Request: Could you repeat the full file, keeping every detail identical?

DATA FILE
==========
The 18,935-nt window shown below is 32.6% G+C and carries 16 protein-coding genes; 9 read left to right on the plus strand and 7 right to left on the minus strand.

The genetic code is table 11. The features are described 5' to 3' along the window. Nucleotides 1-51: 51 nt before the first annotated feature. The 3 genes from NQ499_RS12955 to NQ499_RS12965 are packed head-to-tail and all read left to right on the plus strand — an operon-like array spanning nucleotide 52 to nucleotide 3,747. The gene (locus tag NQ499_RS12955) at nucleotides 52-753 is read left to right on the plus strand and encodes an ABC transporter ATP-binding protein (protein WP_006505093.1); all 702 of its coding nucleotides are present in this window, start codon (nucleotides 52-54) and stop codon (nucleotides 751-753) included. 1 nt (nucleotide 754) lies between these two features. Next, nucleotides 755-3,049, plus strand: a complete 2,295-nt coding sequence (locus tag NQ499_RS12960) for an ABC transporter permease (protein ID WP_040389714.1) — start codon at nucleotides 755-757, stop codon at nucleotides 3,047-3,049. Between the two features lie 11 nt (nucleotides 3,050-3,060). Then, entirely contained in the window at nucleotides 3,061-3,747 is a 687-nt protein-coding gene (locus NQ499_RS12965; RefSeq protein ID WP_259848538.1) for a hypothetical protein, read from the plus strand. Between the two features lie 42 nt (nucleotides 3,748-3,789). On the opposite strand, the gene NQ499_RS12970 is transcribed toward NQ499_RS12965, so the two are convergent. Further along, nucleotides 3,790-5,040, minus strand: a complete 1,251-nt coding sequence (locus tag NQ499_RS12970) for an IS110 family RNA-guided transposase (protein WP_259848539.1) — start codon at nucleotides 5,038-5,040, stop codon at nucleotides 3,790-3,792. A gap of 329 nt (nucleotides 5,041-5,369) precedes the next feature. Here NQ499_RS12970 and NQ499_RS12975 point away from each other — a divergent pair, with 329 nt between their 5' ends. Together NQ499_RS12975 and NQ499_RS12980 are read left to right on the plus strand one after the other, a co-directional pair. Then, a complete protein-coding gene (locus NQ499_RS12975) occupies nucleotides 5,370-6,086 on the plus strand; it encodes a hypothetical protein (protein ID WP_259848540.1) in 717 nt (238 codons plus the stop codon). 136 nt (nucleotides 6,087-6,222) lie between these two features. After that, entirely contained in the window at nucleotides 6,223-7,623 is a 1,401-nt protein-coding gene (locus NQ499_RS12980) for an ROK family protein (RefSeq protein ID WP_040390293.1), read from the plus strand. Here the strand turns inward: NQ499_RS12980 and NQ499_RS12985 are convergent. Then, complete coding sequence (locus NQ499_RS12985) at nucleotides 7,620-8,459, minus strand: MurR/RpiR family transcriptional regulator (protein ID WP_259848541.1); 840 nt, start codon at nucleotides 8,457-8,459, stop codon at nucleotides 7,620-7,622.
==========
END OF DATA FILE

The 18,935-nt window shown below is 32.6% G+C and carries 16 protein-coding genes; 9 read left to right on the plus strand and 7 right to left on the minus strand.

The genetic code is table 11. The features are described 5' to 3' along the window. Nucleotides 1-51: 51 nt before the first annotated feature. The 3 genes from NQ499_RS12955 to NQ499_RS12965 are packed head-to-tail and all read left to right on the plus strand — an operon-like array spanning nucleotide 52 to nucleotide 3,747. The gene (locus tag NQ499_RS12955) at nucleotides 52-753 is read left to right on the plus strand and encodes an ABC transporter ATP-binding protein (protein WP_006505093.1); all 702 of its coding nucleotides are present in this window, start codon (nucleotides 52-54) and stop codon (nucleotides 751-753) included. 1 nt (nucleotide 754) lies between these two features. Next, nucleotides 755-3,049, plus strand: a complete 2,295-nt coding sequence (locus tag NQ499_RS12960) for an ABC transporter permease (protein ID WP_040389714.1) — start codon at nucleotides 755-757, stop codon at nucleotides 3,047-3,049. Between the two features lie 11 nt (nucleotides 3,050-3,060). Then, entirely contained in the window at nucleotides 3,061-3,747 is a 687-nt protein-coding gene (locus NQ499_RS12965; RefSeq protein ID WP_259848538.1) for a hypothetical protein, read from the plus strand. Between the two features lie 42 nt (nucleotides 3,748-3,789). On the opposite strand, the gene NQ499_RS12970 is transcribed toward NQ499_RS12965, so the two are convergent. Further along, nucleotides 3,790-5,040, minus strand: a complete 1,251-nt coding sequence (locus tag NQ499_RS12970) for an IS110 family RNA-guided transposase (protein WP_259848539.1) — start codon at nucleotides 5,038-5,040, stop codon at nucleotides 3,790-3,792. A gap of 329 nt (nucleotides 5,041-5,369) precedes the next feature. Here NQ499_RS12970 and NQ499_RS12975 point away from each other — a divergent pair, with 329 nt between their 5' ends. Together NQ499_RS12975 and NQ499_RS12980 are read left to right on the plus strand one after the other, a co-directional pair. Then, a complete protein-coding gene (locus NQ499_RS12975) occupies nucleotides 5,370-6,086 on the plus strand; it encodes a hypothetical protein (protein ID WP_259848540.1) in 717 nt (238 codons plus the stop codon). 136 nt (nucleotides 6,087-6,222) lie between these two features. After that, entirely contained in the window at nucleotides 6,223-7,623 is a 1,401-nt protein-coding gene (locus NQ499_RS12980) for an ROK family protein (RefSeq protein ID WP_040390293.1), read from the plus strand. Here the strand turns inward: NQ499_RS12980 and NQ499_RS12985 are convergent. Then, complete coding sequence (locus NQ499_RS12985) at nucleotides 7,620-8,459, minus strand: MurR/RpiR family transcriptional regulator (protein ID WP_259848541.1); 840 nt, start codon at nucleotides 8,457-8,459, stop codon at nucleotides 7,620-7,622.